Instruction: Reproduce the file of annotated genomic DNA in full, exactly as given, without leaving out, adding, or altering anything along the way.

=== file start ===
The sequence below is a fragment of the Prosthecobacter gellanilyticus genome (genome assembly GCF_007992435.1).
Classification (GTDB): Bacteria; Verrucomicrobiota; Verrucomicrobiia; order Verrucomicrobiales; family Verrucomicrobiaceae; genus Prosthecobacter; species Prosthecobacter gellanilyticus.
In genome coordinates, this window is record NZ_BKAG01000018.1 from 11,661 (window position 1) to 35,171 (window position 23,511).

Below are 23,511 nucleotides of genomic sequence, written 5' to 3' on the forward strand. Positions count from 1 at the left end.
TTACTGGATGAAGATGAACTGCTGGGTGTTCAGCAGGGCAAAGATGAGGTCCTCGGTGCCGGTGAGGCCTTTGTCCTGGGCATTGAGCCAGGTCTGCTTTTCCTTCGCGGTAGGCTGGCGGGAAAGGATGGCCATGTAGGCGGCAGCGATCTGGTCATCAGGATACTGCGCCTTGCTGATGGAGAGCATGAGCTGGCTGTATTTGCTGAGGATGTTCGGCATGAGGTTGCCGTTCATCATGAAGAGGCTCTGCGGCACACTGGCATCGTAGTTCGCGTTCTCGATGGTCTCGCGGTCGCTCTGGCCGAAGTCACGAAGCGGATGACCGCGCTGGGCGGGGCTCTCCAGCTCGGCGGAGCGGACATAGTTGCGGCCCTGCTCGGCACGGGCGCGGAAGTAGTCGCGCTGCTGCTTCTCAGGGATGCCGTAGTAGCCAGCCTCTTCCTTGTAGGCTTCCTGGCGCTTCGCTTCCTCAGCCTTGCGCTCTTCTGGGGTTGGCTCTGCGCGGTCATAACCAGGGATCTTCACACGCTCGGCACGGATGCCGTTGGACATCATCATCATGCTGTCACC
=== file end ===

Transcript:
The sequence below is a fragment of the Prosthecobacter gellanilyticus genome (genome assembly GCF_007992435.1).
Classification (GTDB): Bacteria; Verrucomicrobiota; Verrucomicrobiia; order Verrucomicrobiales; family Verrucomicrobiaceae; genus Prosthecobacter; species Prosthecobacter gellanilyticus.
In genome coordinates, this window is record NZ_BKAG01000018.1 from 11,661 (window position 1) to 35,171 (window position 23,511).

Below are 23,511 nucleotides of genomic sequence, written 5' to 3' on the forward strand. Positions count from 1 at the left end.
TTACTGGATGAAGATGAACTGCTGGGTGTTCAGCAGGGCAAAGATGAGGTCCTCGGTGCCGGTGAGGCCTTTGTCCTGGGCATTGAGCCAGGTCTGCTTTTCCTTCGCGGTAGGCTGGCGGGAAAGGATGGCCATGTAGGCGGCAGCGATCTGGTCATCAGGATACTGCGCCTTGCTGATGGAGAGCATGAGCTGGCTGTATTTGCTGAGGATGTTCGGCATGAGGTTGCCGTTCATCATGAAGAGGCTCTGCGGCACACTGGCATCGTAGTTCGCGTTCTCGATGGTCTCGCGGTCGCTCTGGCCGAAGTCACGAAGCGGATGACCGCGCTGGGCGGGGCTCTCCAGCTCGGCGGAGCGGACATAGTTGCGGCCCTGCTCGGCACGGGCGCGGAAGTAGTCGCGCTGCTGCTTCTCAGGGATGCCGTAGTAGCCAGCCTCTTCCTTGTAGGCTTCCTGGCGCTTCGCTTCCTCAGCCTTGCGCTCTTCTGGGGTTGGCTCTGCGCGGTCATAACCAGGGATCTTCACACGCTCGGCACGGATGCCGTTGGACATCATCATCATGCTGTCACC